Artists are eligible for inclusion 25 years after the release of their first record, Rolling Stone notes.
Speaking to the publication, RZA explained why the Wu deserves the honor.
“I think we should [get in], and I do care,” he said. “It may take some time to get in there. I think it’s good for us and I think it’s good for rock and roll because hip-hop is a form of music that grabs from every genre, but definitely grabs from rock and roll.”
He then noted the similarities between rock music and hip-hop, saying: “Rock and roll has a certain spirit; it was the spirit of the sixties and seventies youth. “Hip-hop is the eighties, nineties, up to now – the youth. It’s called hip-hop, but it’s in the same spirit of rock & roll at the end of the day. Lyrical stories, music, unorthodox, dissonant sometimes, energetic – all the things that rock is and was hip-hop embodies.”
RZA pointed to Wu-Tang’s classic single ‘Bring Da Ruckus,’ which he said highlights those similarities. The rapper said that while he “thought he was making hip-hop”, he was actually producing a track with a “rock and roll groove.”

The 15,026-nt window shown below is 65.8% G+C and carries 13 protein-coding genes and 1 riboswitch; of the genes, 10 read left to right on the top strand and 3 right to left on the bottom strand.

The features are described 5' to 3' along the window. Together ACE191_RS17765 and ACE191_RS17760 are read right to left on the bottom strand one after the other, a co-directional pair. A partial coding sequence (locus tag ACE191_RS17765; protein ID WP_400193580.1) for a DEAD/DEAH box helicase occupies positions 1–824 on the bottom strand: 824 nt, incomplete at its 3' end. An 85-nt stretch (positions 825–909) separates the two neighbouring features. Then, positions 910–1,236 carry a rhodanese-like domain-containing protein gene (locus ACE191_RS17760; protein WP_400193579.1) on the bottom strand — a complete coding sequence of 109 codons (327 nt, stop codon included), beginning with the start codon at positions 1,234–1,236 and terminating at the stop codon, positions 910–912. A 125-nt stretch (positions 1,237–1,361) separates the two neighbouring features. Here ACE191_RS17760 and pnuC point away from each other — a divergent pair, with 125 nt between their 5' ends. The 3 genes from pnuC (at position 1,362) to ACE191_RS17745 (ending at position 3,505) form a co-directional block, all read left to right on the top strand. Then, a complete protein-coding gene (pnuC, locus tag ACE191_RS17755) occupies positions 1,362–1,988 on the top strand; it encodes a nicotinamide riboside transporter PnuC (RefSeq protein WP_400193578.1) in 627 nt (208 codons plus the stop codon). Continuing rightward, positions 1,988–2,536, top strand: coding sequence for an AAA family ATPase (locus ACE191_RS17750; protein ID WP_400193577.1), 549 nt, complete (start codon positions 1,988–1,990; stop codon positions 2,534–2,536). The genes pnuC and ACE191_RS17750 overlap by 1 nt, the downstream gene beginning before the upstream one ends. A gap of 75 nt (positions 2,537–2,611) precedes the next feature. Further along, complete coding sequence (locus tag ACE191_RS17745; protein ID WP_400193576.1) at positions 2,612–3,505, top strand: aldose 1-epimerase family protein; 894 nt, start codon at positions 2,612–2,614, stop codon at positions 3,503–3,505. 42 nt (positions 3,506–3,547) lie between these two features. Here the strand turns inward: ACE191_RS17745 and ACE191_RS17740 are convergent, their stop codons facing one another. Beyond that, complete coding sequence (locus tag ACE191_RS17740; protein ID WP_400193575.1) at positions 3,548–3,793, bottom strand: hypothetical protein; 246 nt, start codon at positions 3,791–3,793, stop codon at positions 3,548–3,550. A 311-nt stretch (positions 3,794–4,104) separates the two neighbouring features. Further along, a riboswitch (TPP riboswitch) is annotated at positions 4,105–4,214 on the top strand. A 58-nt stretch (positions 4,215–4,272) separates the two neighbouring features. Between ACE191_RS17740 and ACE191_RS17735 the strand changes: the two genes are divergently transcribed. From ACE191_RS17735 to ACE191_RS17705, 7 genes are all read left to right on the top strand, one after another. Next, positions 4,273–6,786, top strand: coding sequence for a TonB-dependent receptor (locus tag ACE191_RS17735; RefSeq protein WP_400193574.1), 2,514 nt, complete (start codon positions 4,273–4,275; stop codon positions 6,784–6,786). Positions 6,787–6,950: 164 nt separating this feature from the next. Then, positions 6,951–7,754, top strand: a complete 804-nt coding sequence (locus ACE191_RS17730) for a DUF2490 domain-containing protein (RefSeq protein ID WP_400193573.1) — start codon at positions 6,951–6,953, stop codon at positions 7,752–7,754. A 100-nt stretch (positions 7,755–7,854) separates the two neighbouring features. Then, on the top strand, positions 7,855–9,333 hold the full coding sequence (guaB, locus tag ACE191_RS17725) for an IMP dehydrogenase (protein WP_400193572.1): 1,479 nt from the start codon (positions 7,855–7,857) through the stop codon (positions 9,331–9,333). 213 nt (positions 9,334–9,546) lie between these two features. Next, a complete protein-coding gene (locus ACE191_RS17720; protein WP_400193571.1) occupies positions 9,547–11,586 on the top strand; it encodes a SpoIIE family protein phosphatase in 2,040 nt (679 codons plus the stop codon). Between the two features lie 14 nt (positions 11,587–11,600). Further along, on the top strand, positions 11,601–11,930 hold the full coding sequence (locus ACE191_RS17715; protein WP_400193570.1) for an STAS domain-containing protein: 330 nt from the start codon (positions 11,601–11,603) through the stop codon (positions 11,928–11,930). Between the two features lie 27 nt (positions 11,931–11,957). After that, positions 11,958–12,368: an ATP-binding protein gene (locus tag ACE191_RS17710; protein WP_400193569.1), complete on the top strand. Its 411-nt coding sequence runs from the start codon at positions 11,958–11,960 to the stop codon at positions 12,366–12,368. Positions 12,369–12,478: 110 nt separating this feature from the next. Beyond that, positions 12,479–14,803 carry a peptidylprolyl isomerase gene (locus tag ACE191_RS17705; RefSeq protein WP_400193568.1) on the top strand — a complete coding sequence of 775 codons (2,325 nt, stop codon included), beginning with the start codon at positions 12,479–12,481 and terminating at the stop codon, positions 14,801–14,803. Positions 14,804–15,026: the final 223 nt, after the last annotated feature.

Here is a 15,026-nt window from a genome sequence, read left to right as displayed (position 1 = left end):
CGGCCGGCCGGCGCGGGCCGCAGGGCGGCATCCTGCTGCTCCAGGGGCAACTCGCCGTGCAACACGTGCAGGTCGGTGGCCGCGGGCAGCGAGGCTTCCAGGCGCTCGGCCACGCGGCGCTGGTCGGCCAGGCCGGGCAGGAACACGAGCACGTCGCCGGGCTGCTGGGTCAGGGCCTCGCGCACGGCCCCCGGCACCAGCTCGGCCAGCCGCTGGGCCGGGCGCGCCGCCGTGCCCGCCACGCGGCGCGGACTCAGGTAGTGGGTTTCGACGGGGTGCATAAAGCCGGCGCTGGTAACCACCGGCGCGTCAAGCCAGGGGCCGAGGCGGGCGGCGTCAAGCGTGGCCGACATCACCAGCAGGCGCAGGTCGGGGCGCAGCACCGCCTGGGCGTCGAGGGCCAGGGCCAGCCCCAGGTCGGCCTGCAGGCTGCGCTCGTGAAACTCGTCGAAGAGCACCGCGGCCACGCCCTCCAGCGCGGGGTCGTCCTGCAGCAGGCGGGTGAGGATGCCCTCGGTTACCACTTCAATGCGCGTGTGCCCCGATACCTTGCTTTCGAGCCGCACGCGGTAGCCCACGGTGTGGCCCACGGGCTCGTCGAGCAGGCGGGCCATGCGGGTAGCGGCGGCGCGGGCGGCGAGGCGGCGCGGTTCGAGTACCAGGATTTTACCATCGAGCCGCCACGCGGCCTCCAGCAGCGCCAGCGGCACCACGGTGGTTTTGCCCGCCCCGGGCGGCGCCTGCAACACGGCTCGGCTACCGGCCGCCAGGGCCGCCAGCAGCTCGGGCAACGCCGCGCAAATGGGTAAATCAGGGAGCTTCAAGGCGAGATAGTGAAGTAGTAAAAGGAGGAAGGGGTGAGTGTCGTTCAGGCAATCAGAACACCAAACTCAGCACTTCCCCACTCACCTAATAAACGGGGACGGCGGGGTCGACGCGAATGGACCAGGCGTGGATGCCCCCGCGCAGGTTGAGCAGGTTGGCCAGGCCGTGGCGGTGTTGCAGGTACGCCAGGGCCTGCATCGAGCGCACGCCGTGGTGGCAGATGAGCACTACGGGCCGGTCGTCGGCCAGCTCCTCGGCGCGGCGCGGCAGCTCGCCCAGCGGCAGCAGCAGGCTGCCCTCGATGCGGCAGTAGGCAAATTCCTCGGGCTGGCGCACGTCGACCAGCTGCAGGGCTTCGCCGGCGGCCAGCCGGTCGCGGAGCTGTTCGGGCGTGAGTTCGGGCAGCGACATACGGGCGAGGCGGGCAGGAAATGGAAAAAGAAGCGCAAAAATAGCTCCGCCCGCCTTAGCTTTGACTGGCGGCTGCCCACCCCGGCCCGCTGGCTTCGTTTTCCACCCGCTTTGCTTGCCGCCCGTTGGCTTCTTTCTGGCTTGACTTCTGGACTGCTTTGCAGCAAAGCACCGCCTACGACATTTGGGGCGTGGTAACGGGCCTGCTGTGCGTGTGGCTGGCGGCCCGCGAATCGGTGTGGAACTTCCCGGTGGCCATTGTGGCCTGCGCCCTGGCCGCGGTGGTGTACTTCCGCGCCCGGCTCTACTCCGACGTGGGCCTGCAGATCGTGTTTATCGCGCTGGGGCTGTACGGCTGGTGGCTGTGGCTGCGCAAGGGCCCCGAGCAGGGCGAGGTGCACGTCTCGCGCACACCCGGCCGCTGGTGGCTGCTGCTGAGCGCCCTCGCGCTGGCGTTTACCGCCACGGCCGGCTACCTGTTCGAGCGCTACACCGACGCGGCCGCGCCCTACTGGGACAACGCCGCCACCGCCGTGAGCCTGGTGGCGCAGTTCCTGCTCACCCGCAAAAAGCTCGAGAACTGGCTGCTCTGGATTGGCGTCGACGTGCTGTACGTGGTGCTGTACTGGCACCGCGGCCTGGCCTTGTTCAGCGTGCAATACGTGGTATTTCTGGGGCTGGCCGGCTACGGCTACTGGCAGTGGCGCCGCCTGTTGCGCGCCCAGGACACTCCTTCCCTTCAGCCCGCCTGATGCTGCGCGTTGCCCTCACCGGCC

“I don’t know how I did that,” he said. “I go back and listen to some of The Beatles’ progressions and some of Zeppelin’s progressions and movements, like, okay though.”
The 2019 Rock and Roll Hall of Fame induction is scheduled to go down Friday (March 27) at Barclays Center in New York. Radiohead, Def Leppard, Janet Jackson, The Zombies, The Cure, Stevie Nicks, and Roxy Music are reportedly all set to be inducted.
In related news, iconic indie filmmaker Jim Jarmusch has cast RZA in his upcoming zombie pic “The Dead Don’t Die,” which features an all-star cast including Bill Murray, Tilda Swinton, Iggy Pop, RZA, Tom Waits, Selena Gomez, Adam Driver, Chloë Sevigny, Steve Buscemi, Sturgill Simpson, Danny Glover, Caleb Landry Jones, Rosie Perez, Sara Driver, and Carol Kane, per nme.com.
RZA previously scored and appeared in Jarmusch’s 1999 film, “Ghost Dog: The Way of the Samurai.”